The cost of regretful outcomes in the last stage of life is substantial,2,7-9 and is predicted to rise, given the number of individuals who die each year is set to double in the next 40 years.1
An average of 33-38 per cent of patients in the last stage of life receive non-beneficial treatments (NBTs).10 NBTs are defined as any futile treatments, procedures or tests administered to older patients who are dying naturally, which will not influence their survival, will likely impair their remaining quality of life, and potentially cause them pain, and prolonged suffering, or leave them in a worse state of health than they were, pre- hospital admission.11,12 Non-beneficial admissions represent more than 12 per cent of total hospital admissions, and are often driven by complex family dynamics and poor communication.11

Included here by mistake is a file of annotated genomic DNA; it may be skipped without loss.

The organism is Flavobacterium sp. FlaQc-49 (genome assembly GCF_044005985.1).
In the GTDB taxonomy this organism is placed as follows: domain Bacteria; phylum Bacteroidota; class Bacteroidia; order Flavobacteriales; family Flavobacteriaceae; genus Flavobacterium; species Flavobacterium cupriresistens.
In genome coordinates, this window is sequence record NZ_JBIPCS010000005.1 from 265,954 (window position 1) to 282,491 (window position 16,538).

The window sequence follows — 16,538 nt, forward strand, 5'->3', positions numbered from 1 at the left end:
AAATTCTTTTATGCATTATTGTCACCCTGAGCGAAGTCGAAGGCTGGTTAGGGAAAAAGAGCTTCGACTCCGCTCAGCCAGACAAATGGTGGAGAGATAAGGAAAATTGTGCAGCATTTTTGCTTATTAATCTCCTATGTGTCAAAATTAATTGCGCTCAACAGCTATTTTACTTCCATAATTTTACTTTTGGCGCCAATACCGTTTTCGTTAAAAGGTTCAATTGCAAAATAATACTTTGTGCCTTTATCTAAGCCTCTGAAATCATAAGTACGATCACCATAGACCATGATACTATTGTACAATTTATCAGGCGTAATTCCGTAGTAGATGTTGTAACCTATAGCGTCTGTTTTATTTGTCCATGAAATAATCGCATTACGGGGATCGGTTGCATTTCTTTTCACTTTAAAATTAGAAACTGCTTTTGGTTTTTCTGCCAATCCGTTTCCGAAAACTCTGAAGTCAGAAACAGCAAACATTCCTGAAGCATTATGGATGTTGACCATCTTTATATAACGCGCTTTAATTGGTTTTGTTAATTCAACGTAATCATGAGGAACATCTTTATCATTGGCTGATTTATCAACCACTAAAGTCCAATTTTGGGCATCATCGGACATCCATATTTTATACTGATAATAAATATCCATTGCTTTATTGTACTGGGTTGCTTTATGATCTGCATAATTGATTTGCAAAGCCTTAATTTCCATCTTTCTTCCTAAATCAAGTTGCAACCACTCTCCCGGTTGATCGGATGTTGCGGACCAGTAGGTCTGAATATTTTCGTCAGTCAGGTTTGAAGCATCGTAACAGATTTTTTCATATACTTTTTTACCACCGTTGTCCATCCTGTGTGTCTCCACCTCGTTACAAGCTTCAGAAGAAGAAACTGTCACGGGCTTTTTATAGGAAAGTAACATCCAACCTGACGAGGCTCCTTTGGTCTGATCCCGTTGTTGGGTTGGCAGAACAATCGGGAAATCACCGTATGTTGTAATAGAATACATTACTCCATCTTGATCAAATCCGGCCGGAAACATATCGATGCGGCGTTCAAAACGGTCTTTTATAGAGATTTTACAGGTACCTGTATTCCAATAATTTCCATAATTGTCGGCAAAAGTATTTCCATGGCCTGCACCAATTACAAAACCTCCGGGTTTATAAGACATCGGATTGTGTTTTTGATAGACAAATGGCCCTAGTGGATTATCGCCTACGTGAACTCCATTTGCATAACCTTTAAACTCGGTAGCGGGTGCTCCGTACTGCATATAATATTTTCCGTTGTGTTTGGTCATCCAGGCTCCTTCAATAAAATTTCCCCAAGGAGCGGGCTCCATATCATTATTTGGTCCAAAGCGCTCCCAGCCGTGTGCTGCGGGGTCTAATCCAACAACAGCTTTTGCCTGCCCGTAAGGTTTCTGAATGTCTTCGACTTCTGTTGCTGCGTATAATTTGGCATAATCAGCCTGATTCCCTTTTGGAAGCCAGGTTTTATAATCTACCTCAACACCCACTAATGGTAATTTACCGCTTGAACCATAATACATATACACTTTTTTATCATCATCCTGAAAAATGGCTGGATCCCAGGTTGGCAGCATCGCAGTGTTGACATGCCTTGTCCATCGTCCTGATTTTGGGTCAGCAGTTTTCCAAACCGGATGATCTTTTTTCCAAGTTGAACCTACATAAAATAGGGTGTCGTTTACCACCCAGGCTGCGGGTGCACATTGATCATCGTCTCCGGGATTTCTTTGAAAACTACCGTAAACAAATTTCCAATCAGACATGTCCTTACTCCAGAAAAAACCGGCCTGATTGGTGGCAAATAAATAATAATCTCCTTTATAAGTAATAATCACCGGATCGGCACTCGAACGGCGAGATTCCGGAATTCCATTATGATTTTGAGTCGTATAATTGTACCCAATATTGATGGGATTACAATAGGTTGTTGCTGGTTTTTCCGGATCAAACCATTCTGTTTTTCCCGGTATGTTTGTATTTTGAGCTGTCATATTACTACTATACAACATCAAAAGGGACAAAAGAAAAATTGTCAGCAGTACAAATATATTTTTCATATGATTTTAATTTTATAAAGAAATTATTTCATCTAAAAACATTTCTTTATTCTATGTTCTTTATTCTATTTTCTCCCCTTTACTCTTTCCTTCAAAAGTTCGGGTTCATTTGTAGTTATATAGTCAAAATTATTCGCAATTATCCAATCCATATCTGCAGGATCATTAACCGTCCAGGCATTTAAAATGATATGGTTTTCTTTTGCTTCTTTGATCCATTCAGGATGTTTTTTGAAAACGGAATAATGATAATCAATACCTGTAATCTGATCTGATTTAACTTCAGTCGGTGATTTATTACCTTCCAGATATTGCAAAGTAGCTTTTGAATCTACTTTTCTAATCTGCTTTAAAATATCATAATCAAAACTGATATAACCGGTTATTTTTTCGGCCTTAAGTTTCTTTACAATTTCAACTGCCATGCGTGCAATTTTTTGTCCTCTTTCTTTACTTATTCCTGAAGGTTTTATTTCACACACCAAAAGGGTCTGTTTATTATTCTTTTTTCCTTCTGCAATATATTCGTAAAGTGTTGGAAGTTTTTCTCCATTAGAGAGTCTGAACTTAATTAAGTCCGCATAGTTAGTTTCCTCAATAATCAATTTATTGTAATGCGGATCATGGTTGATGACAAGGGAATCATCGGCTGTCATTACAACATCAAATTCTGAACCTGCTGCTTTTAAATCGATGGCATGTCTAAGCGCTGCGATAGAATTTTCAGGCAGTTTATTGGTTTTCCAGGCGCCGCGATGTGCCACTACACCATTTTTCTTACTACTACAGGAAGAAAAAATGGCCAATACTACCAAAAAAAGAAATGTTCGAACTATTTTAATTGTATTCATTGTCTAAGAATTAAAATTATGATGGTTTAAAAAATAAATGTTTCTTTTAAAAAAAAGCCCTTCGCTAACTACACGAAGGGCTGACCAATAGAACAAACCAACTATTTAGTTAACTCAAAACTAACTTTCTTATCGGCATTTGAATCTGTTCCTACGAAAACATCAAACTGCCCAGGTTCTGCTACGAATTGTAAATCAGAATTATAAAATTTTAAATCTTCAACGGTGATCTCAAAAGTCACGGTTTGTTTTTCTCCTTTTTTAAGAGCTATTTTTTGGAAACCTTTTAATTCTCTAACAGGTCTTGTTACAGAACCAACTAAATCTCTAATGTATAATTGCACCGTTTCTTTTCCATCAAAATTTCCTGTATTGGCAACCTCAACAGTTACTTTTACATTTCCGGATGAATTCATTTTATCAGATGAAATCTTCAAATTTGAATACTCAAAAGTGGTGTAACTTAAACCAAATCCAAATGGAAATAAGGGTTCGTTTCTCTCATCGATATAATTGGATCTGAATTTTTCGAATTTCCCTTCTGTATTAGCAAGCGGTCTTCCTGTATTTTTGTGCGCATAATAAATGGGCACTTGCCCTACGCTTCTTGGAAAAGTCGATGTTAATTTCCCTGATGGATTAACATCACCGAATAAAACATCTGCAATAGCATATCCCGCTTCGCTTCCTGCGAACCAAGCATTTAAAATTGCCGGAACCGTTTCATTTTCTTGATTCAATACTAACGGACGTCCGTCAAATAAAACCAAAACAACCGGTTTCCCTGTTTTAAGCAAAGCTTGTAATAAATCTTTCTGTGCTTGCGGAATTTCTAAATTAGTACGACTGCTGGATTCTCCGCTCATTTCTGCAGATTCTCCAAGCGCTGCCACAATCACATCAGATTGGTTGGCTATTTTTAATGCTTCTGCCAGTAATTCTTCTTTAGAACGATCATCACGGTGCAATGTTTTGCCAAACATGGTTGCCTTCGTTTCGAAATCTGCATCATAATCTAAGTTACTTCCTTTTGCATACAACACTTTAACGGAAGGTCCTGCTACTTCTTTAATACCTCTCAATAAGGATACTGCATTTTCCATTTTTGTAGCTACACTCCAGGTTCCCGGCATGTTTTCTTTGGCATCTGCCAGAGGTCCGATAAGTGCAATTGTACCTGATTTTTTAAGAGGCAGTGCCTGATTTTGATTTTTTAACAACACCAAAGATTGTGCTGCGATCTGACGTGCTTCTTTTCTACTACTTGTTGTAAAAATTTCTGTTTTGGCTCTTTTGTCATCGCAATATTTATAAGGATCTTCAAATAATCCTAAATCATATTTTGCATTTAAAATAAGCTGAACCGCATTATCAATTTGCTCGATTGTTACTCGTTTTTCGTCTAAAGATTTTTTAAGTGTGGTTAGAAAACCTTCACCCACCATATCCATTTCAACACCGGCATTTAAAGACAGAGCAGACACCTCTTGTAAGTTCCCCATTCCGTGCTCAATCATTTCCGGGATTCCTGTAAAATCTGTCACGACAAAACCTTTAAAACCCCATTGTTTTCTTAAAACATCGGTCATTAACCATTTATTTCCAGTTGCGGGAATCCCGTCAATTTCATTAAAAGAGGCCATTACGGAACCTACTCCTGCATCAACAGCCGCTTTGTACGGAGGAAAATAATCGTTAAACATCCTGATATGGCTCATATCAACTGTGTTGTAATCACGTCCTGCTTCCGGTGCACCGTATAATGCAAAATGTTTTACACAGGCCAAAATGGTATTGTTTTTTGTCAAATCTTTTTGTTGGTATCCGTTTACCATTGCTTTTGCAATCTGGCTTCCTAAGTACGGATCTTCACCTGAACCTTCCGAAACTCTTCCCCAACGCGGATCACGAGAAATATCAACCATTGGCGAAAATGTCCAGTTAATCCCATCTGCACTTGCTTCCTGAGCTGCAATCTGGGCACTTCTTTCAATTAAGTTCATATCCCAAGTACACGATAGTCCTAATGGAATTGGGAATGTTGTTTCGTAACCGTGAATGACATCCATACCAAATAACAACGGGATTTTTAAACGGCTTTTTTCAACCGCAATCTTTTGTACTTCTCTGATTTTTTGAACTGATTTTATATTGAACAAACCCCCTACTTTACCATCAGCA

Animal lover, mother and artist, Janet, 59, Sydney, reached out to Violet last year. Janet spent nine years caring for her then ex-husband, Ian, through the final years of his life. Although Janet and Ian were no longer married at the time, they nonetheless remained close friends. When Janet learned of Ian’s illness, she invited him to live with her, to ensure he had company through the last stage of his life. This proved highly challenging for Janet on many fronts, especially having to navigate the healthcare system on Ian’s behalf, while striving to respect final wishes. 2
About The Violet Initiative